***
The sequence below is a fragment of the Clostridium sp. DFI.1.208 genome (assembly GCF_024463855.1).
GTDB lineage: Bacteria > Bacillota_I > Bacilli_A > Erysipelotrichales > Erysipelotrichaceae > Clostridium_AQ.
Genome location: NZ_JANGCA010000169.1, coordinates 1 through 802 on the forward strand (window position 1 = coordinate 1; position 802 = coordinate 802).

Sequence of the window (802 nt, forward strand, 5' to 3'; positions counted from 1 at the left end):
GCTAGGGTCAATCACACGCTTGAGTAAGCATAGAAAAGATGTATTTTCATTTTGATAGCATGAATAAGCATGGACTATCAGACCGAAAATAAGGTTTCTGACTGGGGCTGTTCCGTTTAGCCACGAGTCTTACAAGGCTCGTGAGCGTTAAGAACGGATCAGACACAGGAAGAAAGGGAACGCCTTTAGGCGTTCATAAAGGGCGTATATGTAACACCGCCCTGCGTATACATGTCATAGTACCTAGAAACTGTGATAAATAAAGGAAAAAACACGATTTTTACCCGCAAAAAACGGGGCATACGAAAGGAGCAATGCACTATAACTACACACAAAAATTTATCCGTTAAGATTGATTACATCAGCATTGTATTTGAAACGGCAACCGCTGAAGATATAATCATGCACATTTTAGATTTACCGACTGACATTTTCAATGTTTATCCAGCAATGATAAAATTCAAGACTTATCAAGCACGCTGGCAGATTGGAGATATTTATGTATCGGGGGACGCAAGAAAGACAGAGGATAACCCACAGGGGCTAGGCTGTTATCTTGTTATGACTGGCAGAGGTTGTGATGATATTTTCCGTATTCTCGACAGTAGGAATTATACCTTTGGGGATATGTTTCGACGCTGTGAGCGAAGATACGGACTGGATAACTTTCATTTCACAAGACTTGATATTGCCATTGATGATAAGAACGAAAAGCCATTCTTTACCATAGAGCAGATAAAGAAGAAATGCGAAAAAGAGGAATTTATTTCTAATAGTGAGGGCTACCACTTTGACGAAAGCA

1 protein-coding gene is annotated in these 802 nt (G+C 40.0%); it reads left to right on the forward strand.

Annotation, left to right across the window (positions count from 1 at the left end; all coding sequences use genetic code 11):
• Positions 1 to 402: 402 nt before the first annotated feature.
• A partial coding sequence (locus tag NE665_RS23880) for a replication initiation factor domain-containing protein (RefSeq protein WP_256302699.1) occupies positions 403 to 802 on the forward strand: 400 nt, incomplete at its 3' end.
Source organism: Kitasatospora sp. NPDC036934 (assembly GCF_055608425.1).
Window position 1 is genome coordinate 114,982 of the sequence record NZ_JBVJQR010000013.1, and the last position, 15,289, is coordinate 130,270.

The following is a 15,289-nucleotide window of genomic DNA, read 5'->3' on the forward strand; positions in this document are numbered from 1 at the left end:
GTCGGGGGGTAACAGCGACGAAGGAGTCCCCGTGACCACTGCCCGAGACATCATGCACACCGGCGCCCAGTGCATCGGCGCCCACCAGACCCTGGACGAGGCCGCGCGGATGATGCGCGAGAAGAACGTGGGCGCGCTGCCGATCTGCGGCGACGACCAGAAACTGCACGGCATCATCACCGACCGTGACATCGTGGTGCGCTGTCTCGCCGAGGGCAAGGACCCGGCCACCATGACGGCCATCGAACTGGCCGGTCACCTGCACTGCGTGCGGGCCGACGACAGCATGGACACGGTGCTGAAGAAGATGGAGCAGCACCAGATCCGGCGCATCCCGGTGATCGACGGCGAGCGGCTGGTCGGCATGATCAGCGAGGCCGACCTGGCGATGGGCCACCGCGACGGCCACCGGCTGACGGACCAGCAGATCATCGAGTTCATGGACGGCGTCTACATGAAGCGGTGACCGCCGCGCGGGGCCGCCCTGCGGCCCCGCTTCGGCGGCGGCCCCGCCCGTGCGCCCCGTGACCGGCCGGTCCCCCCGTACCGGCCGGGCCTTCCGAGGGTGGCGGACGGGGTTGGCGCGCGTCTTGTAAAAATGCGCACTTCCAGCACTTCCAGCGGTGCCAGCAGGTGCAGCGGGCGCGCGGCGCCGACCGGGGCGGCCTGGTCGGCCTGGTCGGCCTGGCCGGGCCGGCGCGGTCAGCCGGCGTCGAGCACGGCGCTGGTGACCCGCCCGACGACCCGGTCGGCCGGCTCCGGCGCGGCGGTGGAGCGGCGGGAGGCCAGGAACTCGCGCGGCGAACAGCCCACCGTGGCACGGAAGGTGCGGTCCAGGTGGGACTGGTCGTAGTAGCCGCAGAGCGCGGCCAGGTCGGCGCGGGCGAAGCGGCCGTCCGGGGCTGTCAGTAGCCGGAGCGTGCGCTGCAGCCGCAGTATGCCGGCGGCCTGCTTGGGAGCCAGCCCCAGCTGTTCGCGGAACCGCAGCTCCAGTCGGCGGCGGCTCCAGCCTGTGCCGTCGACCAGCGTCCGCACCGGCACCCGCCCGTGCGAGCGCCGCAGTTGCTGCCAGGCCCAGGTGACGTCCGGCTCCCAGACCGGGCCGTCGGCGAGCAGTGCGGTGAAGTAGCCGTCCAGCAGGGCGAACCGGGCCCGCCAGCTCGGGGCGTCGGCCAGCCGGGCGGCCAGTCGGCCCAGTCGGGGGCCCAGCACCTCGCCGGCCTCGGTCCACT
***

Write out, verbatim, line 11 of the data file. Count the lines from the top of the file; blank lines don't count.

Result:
Window position 1 is genome coordinate 114,982 of the sequence record NZ_JBVJQR010000013.1, and the last position, 15,289, is coordinate 130,270.